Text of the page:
It is April, 1995. America celebrates the 50th anniversary of the United States’ victory in the last great battle of World War II, the invasion of Okinawa – an island 350 miles off the coast of Japan. By the time the battle had ended on June 21, 180,000 U. S. combat troops had been involved.  The total number of casualties reached 50,000 killed or wounded, the most of any battle during the Pacific War.

Over the years veterans have returned to places like Okinawa, Iwo Jima, Guadalcanal, Normandy, Anzio, and others, to visit the battlefield. It is something they have to do. They need to do. They pay their respects to fallen comrades. They think about the impact of what they did. They remember. They shed a tear. 

It is November, 2015. It is the 50th anniversary of the United States’ “victory” in the first major battle of the Vietnam War, the Battle of the Ia Drang Valley. It is a valley in west-central South Vietnam near the Cambodian border. The anniversary came and went with hardly anyone noticing. The battle was first brought to our attention through a book in 1992 by Colonel Hal Moore and Joseph L. Galloway, We Were Soldiers Once . . . and Young. Then in 2002 Mel Gibson made a movie, We Were Soldiers, based on the book.

Colonel Moore was the commanding officer of the 1st Battalion, 7th Cavalry Regiment, the first group to engage the enemy on that day.  From November 14-16, 1965. American losses totaled 300 men. It was a battle that told the American high command that this would be a very long war and not easily won – hence, my quotation marks around the word, “victory.”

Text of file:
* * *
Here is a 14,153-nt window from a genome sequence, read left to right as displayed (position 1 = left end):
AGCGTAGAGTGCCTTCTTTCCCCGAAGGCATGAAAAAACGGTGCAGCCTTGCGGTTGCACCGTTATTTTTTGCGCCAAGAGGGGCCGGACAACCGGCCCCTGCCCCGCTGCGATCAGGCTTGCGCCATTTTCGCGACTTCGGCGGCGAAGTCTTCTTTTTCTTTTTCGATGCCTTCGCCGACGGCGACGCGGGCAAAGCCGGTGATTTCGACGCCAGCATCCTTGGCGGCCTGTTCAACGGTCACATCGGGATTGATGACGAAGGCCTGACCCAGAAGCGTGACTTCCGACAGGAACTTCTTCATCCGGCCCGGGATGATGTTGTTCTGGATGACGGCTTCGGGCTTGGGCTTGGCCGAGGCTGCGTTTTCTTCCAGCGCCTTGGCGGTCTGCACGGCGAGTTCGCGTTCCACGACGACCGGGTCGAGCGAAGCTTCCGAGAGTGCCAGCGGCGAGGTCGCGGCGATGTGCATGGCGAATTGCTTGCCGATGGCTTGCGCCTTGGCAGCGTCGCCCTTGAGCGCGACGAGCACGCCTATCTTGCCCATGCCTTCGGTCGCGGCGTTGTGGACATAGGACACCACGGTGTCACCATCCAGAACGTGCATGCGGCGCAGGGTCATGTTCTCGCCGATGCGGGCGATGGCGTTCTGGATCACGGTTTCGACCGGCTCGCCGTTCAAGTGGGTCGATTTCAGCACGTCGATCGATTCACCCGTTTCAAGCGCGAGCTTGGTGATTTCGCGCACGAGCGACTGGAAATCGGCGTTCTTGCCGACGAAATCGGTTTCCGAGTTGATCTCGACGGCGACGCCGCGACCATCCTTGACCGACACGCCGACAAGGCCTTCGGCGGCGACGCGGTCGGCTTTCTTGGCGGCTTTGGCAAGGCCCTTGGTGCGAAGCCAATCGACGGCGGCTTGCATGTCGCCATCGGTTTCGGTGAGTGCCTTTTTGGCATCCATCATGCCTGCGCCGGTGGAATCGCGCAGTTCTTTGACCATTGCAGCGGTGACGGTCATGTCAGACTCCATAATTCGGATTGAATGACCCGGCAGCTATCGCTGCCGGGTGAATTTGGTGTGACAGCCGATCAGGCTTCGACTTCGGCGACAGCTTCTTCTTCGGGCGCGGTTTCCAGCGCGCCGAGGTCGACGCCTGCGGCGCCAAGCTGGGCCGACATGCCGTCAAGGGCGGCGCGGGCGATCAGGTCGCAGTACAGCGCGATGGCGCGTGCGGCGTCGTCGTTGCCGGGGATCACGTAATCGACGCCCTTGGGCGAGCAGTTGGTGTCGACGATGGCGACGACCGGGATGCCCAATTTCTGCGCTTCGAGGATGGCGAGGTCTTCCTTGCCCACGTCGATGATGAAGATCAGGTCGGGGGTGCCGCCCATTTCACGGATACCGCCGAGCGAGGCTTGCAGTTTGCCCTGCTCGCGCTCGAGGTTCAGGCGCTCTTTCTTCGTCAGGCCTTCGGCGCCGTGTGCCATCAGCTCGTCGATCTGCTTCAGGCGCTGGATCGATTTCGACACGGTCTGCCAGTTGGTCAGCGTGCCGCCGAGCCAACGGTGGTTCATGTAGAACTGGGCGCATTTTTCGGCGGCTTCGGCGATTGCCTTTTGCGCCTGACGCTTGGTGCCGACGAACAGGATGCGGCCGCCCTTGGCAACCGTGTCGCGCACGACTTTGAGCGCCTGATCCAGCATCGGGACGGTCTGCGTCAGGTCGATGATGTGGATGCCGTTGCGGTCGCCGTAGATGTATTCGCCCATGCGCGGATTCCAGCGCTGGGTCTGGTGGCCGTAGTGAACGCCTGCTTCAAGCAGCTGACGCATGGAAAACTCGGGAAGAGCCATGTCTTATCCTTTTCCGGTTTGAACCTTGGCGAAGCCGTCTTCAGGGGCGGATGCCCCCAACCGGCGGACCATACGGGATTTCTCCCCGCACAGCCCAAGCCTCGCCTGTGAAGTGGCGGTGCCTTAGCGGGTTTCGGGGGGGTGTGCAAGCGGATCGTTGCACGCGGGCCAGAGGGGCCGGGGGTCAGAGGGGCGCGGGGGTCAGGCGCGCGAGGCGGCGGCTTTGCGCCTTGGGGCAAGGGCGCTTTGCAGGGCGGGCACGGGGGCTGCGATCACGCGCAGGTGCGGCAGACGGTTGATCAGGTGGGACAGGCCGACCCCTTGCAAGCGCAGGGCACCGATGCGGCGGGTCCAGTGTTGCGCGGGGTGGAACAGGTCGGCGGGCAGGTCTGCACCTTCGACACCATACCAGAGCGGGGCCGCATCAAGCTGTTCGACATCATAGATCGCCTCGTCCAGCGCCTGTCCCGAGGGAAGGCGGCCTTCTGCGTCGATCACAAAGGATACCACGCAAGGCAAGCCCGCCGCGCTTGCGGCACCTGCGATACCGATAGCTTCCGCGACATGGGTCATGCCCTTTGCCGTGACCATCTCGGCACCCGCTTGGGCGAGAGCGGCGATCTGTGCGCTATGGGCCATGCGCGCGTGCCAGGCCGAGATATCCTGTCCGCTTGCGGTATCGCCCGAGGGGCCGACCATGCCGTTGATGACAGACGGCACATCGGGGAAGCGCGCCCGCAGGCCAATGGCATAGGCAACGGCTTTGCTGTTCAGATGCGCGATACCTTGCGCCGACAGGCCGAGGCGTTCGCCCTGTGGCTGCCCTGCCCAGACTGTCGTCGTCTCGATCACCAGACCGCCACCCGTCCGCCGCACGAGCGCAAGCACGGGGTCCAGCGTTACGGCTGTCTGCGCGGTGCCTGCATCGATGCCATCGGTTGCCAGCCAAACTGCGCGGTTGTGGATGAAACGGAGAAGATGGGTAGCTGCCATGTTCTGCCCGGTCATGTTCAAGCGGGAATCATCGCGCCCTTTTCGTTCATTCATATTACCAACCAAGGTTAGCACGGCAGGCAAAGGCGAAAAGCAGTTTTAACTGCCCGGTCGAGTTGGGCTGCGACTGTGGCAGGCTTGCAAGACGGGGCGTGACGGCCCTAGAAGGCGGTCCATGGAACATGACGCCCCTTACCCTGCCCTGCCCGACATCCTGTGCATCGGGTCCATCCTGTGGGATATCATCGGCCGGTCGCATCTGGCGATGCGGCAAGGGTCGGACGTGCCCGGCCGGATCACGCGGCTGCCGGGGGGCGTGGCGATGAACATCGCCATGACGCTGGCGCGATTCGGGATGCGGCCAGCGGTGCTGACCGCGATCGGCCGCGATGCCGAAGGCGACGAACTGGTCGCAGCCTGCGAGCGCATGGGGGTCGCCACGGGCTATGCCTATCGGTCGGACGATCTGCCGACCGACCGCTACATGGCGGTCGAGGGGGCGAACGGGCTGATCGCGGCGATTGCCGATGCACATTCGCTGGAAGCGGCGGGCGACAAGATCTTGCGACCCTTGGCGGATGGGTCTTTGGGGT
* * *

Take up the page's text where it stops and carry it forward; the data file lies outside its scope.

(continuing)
Veterans have seldom returned to visit the battlefields of the Ia Drang Valley, Khe Sanh, Pleiku, Dak To, Hue, and the A Shau Valley, all in Vietnam.  They have seldom returned to the Chosin Reservoir, Pork Chop Hill, Inchon, and Pusan, all in Korea. They have returned to the Korean War Veterans Memorial and the Vietnam Veterans Memorial, both in Washington, D.C. In their own way they pay their respects to fallen comrades. They think about the impact of what they did. They remember. They shed a tear.

It is May, 2019. We are approaching Memorial Day. People all over the country are talking about how they will spend the weekend. For many the festivities will include grilling out and drinking too much beer.  Some will have trouble remembering anything. Quite a tribute to the holiday.  Somewhere between the history books, the sales spectaculars, and the beer fest at the lake, we have lost the real meaning of this important holiday. It seems the further away we get from the battles mentioned above, the less we remember.

For the sake of those who fought and died we must remember. They were different wars with different battle plans and objectives. There were different reactions on the home front. There was a common thread. Men fought and died . . . and millions of lives were affected forever. Yes, we must remember for it is in our remembering that we say “thank you.”

In that moment maybe one more veteran, no matter which battle or which war, will realize his service was not in vain. Maybe we all will understand that freedom would not be possible were it not for their sacrifices. On this day, remembering is our personal memorial to those who did not return.

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